Thank you



Charles.C

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Posted 12 February 2020 - 05:20 PM

Thank you Jonco, yes bandages, pens,zip ties still tested as previously and detected. The information I gathered was indeed to reduce the false hits.

Currently MD's are in annual calibration and tech will assist with a letter stating recommended standards, which align with other snack and pharmaceutical companies.

 

Thank you

 

Assuming you have the metal detector as a CCP, one (obvious) comment is that any auditor will expect to see appropriate evidence of (a) validation and (b) verification of yr MD critical limit during a processing run.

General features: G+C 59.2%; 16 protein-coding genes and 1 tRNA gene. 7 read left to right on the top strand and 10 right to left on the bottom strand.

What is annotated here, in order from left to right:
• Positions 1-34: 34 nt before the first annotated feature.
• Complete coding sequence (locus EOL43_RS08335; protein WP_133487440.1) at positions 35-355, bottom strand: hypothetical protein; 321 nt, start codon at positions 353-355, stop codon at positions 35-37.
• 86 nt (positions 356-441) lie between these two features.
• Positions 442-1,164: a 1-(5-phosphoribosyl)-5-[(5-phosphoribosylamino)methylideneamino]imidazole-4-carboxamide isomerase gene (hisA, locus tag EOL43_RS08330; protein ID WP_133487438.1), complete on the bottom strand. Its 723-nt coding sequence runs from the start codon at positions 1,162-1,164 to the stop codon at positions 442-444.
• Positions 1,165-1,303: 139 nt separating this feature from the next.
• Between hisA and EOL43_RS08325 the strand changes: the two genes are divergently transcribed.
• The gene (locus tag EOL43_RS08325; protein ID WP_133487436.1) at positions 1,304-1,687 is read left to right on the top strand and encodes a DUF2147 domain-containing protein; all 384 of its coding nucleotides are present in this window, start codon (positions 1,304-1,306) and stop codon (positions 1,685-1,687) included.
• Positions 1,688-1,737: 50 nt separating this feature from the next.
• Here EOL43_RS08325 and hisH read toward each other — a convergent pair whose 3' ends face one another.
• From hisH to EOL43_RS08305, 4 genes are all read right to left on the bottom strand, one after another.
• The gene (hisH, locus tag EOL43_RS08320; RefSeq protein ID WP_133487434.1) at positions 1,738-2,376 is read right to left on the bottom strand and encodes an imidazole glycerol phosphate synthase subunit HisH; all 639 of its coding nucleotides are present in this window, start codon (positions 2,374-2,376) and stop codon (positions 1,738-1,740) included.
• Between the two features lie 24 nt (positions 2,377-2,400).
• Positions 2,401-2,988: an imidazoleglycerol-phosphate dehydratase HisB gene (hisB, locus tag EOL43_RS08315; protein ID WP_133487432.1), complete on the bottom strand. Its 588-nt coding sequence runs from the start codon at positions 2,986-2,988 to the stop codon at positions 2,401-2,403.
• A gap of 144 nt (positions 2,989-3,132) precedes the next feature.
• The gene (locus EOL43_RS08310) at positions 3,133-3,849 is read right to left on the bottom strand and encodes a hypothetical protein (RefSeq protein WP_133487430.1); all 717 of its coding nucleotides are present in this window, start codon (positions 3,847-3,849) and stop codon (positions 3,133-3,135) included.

The data in Post 6 was ex-Tesco Guidelines and yr values in OP look likely to be "compliant" as far as "ferrous" involved..


Kind Regards,

 

Charles.C


PennyQAManger

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Posted 12 February 2020 - 10:37 PM

Here is another link you might like to have: https://www.fda.gov/.../80342/download


Edited by PennyQCManager, 12 February 2020 - 10:38 PM.


Charles.C

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Posted 13 February 2020 - 12:54 AM

Here is another link you might like to have: https://www.fda.gov/.../80342/download

 

Hi Penny,

 

Thks for the link although I'm not sure that the OP wishes to be even more depressed. :smile:

 

Personally I find a critical limit of either 7 or 8mm equally ridiculous from a safety POV.


Edited by Charles.C, 13 February 2020 - 01:32 AM.
edited

Kind Regards,

 

Charles.C